Regarding the bengaline, thank you, in advance, for your sympathy.
And that was my special Australian fabric, too!

I'll wear them; with a long tunic, but I will wear them.



Thursday, March 8, 2012

Design Challenge in Portland

In February, a local television station (KATU's AM Northwest) ran a design challenge.  You already know this if you get Palmer/Pletsch newsletters.

                                   



You can read more and watch the rest of the episodes on KATU's website here.

Also in the newsletter were contest winners - first prize went to The Mahogany Sewist - Cennetta Burwell.
Stunning work Cennetta, kudos to you!

Ready for the weekend?  I sure am!

ps THANK YOU to Sarah at Goodbye Valentino and Pauline at P's Thrifty Sewing Blog for awarding me the Versatile Blogger award.  It's so hard to pick only a few blogs to nominate that I would rather not.  I do, however, appreciate your blogs and all the new blogs I am finding when I check your blog rolls.  Recognition from you means more than you can imagine.  THANK YOU!!

So - the design challenge tv show - what do you think?  I only saw the first episode (above) but it looked pretty interesting.  I like that one of the contestants is old enough to have adult children and she went back to college.  I look forward to seeing what all of them accomplish!

Sunday, March 4, 2012

Reader Question: SWAP Planning- thoughts?

This was my plan for the 2008 SWAP. 

Oksana left a comment on this post "Sewing With A Plan - SWAP 2012":

"I like your SWAP plan, really!
I am just thinking about it but I do not know how to begin and where to go :)
can you share some ideas about it?
I mean - where and how should I begin? Should I chose models [ie styles] I like, than find all the patterns, buy ALL the fabrics? Or there is another way?"

Discovering your planning preferences is a wonderful part of the DIY clothier’s journey to self sufficiency and personal expression.  That's the DIY way!

Let’s start with the rules (taken directly from Stitchers Guild sewing discussion forum) for this particular sewing challenge, SWAP 2012.


"SWAP 2012 will focus on fitting, and making tried-and-true patterns:

From this list, choose seven garments.  From those seven, choose four to make twice for a total of 11 garments that will work together.
  • Button Down Shirt w/Collar           
  • Blouse or shirt   (collar is optional)                 
  • T-Shirt           
  • Vest                               
  • Overshirt                 
  • Dress             
  • Jeans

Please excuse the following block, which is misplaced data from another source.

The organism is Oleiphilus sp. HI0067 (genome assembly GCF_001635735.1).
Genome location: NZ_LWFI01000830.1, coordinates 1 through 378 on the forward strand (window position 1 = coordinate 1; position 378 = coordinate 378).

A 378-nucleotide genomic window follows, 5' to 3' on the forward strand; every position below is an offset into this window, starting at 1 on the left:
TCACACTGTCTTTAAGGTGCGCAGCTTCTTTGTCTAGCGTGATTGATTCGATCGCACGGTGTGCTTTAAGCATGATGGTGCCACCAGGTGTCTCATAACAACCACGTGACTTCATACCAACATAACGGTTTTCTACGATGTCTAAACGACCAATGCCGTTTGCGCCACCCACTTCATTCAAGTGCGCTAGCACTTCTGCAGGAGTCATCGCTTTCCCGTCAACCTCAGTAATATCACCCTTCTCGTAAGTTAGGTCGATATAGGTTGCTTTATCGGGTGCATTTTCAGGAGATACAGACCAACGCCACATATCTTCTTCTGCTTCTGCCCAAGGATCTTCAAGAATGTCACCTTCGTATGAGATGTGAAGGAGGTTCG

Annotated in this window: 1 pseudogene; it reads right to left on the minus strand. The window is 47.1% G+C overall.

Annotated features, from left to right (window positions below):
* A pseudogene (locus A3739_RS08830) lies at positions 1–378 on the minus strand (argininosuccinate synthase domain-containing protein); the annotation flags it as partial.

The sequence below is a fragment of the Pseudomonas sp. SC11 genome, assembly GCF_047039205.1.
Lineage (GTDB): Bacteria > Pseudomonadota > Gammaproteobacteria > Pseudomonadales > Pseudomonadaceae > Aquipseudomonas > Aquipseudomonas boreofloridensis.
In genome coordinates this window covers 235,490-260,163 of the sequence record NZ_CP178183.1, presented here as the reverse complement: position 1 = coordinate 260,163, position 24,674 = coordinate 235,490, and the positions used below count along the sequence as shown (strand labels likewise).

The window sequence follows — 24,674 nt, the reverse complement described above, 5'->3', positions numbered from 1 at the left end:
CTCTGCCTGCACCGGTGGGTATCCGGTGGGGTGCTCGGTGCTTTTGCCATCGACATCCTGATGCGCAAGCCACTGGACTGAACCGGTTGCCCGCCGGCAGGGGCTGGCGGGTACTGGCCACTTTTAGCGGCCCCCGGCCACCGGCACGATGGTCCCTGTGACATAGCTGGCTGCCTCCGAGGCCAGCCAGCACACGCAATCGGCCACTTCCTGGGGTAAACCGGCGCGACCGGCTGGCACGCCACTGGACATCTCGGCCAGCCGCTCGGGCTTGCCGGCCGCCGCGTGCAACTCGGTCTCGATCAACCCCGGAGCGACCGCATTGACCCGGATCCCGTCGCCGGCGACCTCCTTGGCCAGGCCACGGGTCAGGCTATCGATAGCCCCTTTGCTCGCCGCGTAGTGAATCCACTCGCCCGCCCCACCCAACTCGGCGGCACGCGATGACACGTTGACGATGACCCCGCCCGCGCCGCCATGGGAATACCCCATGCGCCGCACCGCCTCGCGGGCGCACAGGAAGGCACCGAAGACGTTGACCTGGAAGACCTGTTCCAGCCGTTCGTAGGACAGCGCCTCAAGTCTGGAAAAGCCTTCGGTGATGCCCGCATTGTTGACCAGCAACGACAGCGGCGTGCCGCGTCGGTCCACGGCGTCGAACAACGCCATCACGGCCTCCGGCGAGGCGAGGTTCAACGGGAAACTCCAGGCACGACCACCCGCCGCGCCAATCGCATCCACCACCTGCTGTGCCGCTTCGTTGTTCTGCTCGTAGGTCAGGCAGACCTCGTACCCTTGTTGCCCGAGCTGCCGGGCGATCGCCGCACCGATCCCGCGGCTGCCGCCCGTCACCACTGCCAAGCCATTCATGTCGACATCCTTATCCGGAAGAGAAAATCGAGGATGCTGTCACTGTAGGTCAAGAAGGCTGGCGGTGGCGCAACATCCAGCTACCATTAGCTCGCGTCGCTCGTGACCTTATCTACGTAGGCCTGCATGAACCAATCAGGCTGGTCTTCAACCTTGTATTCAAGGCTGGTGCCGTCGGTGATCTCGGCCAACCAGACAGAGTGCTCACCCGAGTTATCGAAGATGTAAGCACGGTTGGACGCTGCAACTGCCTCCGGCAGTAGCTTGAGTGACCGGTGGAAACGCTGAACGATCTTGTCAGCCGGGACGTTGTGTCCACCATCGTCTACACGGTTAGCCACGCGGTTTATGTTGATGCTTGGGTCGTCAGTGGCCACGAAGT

• Trousers       
  • Shorts or Capri Pants       
  • Skirt   
  • Jacket (jean jacket, windbreaker, hoodie, etc.)                     
  • Coat  (suit or sport coat)
  • Overcoat or Raincoat     
  • Bathing Suit and Coverup"

                             
Q: "Should I chose models I like?"
Design
We sew to express our personal style.  You don’t need to select all 7 models (in the US, we call them styles, designs, silhouettes, "looks"...) at once; you can take things one at a time.  Many enjoy the creative process of creating a design board, using magazine clippings on a bulletin board, digital images and software, Pinterest or Polyvore.  I enjoy that sort of planning, but it’s not how I always work.

Q: "then find all the patterns?"
Patterns
Based on the spirit of SWAP 2012, start with patterns you already own. Which of them are tried and true; offering predictable results every time?  Are you starting with a blank slate and you need to develop 7 well-fitting patterns?  If so, start with one simple pattern, put blinders on, and get that pattern to work for you.  Take it one step at a time.
If you have many patterns that are tried and true, now is the time to seek out new styles and turn them into TNTs.

Q: "then buy ALL the fabrics?"
Fabrics
should you buy all fabrics at the planning stage?  That, my dear, depends on your personality!  Some of us are absolutely energized by fabric shopping and some of us prefer to shop for each piece as inspiration strikes.  

As exciting as it is to design the collection there are equally daunting execution challenges for the sewing warrior. 

I will delve into some of the things that have challenged me up in each category, and how I am working my way through those challenges.  Every new project produces knowledge.  Arrivals at new skill levels alway involved a journey through obstacles and triumphs.

For my 2012 SWAP, I have not created a story board nor have I created any sort of plan.  I am working opposite of that.  I have a page set up on my blog to keep track of what I am sewing, organized by pattern.  At the end of the sewing time frame, I will select the pieces that belong in one coherent group and meet the rules of the SWAP.


What about you, my fellow SWAP-ers?
How are you planning your work?
Do you have enough well-fitted patterns, or are you spending a lot of time on that?
For more discussion, you can visit the Stitcher's Guild forum.